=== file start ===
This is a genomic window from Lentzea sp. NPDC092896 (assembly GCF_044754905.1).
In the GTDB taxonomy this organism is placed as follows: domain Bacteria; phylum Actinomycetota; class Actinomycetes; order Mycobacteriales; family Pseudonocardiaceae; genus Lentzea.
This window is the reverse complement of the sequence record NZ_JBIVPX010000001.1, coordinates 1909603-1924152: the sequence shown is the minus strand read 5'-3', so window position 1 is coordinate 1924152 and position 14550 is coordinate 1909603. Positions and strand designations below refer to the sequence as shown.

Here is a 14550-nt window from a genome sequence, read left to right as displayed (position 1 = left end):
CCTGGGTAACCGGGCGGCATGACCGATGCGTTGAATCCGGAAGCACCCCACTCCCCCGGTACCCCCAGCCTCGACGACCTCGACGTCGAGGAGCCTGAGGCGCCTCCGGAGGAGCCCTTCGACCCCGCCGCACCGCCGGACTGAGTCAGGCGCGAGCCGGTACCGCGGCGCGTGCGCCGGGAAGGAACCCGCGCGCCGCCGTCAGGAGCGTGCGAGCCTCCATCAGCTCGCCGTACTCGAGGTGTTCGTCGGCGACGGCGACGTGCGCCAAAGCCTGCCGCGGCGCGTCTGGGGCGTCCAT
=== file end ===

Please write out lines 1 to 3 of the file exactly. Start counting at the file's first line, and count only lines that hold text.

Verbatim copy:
This is a genomic window from Lentzea sp. NPDC092896 (assembly GCF_044754905.1).
In the GTDB taxonomy this organism is placed as follows: domain Bacteria; phylum Actinomycetota; class Actinomycetes; order Mycobacteriales; family Pseudonocardiaceae; genus Lentzea.
This window is the reverse complement of the sequence record NZ_JBIVPX010000001.1, coordinates 1909603-1924152: the sequence shown is the minus strand read 5'-3', so window position 1 is coordinate 1924152 and position 14550 is coordinate 1909603. Positions and strand designations below refer to the sequence as shown.